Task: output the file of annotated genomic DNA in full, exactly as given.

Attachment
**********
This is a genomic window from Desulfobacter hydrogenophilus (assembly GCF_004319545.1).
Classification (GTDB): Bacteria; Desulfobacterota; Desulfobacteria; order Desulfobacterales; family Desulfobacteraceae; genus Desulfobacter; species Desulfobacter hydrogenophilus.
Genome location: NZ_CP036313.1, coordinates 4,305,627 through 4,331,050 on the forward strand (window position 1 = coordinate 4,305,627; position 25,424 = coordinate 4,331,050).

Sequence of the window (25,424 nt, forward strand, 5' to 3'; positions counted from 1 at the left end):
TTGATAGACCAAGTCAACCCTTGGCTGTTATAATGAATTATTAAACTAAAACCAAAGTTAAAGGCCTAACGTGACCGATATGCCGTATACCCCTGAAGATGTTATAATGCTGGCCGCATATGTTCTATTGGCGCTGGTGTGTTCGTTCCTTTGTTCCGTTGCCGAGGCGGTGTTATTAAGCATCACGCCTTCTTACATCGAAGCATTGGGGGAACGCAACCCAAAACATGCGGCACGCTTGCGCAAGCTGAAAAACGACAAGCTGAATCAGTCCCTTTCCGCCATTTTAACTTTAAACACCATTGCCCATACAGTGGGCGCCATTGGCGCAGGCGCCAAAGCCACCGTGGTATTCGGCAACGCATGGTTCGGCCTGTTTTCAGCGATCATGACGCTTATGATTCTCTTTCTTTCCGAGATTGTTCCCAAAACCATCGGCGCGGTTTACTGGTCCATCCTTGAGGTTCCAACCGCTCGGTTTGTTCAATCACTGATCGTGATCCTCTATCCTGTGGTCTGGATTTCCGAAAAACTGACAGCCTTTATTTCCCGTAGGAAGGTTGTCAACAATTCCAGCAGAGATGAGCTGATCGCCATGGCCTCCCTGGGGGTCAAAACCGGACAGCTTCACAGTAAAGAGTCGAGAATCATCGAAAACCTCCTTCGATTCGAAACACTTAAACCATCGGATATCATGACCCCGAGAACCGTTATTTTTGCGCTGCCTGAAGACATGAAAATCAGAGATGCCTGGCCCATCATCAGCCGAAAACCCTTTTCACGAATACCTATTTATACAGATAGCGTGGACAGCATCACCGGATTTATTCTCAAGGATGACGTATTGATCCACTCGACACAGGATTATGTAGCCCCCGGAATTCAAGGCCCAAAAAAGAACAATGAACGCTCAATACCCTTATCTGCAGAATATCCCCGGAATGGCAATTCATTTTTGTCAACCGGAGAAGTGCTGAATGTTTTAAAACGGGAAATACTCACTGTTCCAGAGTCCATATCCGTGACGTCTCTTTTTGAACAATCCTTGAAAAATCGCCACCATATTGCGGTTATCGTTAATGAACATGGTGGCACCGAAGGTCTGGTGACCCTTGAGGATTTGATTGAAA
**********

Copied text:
This is a genomic window from Desulfobacter hydrogenophilus (assembly GCF_004319545.1).
Classification (GTDB): Bacteria; Desulfobacterota; Desulfobacteria; order Desulfobacterales; family Desulfobacteraceae; genus Desulfobacter; species Desulfobacter hydrogenophilus.
Genome location: NZ_CP036313.1, coordinates 4,305,627 through 4,331,050 on the forward strand (window position 1 = coordinate 4,305,627; position 25,424 = coordinate 4,331,050).

Sequence of the window (25,424 nt, forward strand, 5' to 3'; positions counted from 1 at the left end):
TTGATAGACCAAGTCAACCCTTGGCTGTTATAATGAATTATTAAACTAAAACCAAAGTTAAAGGCCTAACGTGACCGATATGCCGTATACCCCTGAAGATGTTATAATGCTGGCCGCATATGTTCTATTGGCGCTGGTGTGTTCGTTCCTTTGTTCCGTTGCCGAGGCGGTGTTATTAAGCATCACGCCTTCTTACATCGAAGCATTGGGGGAACGCAACCCAAAACATGCGGCACGCTTGCGCAAGCTGAAAAACGACAAGCTGAATCAGTCCCTTTCCGCCATTTTAACTTTAAACACCATTGCCCATACAGTGGGCGCCATTGGCGCAGGCGCCAAAGCCACCGTGGTATTCGGCAACGCATGGTTCGGCCTGTTTTCAGCGATCATGACGCTTATGATTCTCTTTCTTTCCGAGATTGTTCCCAAAACCATCGGCGCGGTTTACTGGTCCATCCTTGAGGTTCCAACCGCTCGGTTTGTTCAATCACTGATCGTGATCCTCTATCCTGTGGTCTGGATTTCCGAAAAACTGACAGCCTTTATTTCCCGTAGGAAGGTTGTCAACAATTCCAGCAGAGATGAGCTGATCGCCATGGCCTCCCTGGGGGTCAAAACCGGACAGCTTCACAGTAAAGAGTCGAGAATCATCGAAAACCTCCTTCGATTCGAAACACTTAAACCATCGGATATCATGACCCCGAGAACCGTTATTTTTGCGCTGCCTGAAGACATGAAAATCAGAGATGCCTGGCCCATCATCAGCCGAAAACCCTTTTCACGAATACCTATTTATACAGATAGCGTGGACAGCATCACCGGATTTATTCTCAAGGATGACGTATTGATCCACTCGACACAGGATTATGTAGCCCCCGGAATTCAAGGCCCAAAAAAGAACAATGAACGCTCAATACCCTTATCTGCAGAATATCCCCGGAATGGCAATTCATTTTTGTCAACCGGAGAAGTGCTGAATGTTTTAAAACGGGAAATACTCACTGTTCCAGAGTCCATATCCGTGACGTCTCTTTTTGAACAATCCTTGAAAAATCGCCACCATATTGCGGTTATCGTTAATGAACATGGTGGCACCGAAGGTCTGGTGACCCTTGAGGATTTGATTGAAA